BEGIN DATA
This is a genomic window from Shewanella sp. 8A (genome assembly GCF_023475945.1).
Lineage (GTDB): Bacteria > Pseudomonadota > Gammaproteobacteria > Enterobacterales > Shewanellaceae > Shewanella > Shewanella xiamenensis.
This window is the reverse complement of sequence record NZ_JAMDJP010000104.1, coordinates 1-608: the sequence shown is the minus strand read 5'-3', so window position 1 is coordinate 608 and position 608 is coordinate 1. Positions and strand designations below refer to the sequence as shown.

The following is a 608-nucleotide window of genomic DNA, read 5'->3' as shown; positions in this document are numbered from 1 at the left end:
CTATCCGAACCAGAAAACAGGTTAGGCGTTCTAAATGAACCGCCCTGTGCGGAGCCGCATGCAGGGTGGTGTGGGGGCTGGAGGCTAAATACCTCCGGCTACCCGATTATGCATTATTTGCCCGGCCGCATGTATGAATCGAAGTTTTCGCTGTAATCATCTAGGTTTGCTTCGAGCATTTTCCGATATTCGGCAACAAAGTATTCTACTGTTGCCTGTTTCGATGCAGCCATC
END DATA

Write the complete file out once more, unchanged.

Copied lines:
This is a genomic window from Shewanella sp. 8A (genome assembly GCF_023475945.1).
Lineage (GTDB): Bacteria > Pseudomonadota > Gammaproteobacteria > Enterobacterales > Shewanellaceae > Shewanella > Shewanella xiamenensis.
This window is the reverse complement of sequence record NZ_JAMDJP010000104.1, coordinates 1-608: the sequence shown is the minus strand read 5'-3', so window position 1 is coordinate 608 and position 608 is coordinate 1. Positions and strand designations below refer to the sequence as shown.

The following is a 608-nucleotide window of genomic DNA, read 5'->3' as shown; positions in this document are numbered from 1 at the left end:
CTATCCGAACCAGAAAACAGGTTAGGCGTTCTAAATGAACCGCCCTGTGCGGAGCCGCATGCAGGGTGGTGTGGGGGCTGGAGGCTAAATACCTCCGGCTACCCGATTATGCATTATTTGCCCGGCCGCATGTATGAATCGAAGTTTTCGCTGTAATCATCTAGGTTTGCTTCGAGCATTTTCCGATATTCGGCAACAAAGTATTCTACTGTTGCCTGTTTCGATGCAGCCATC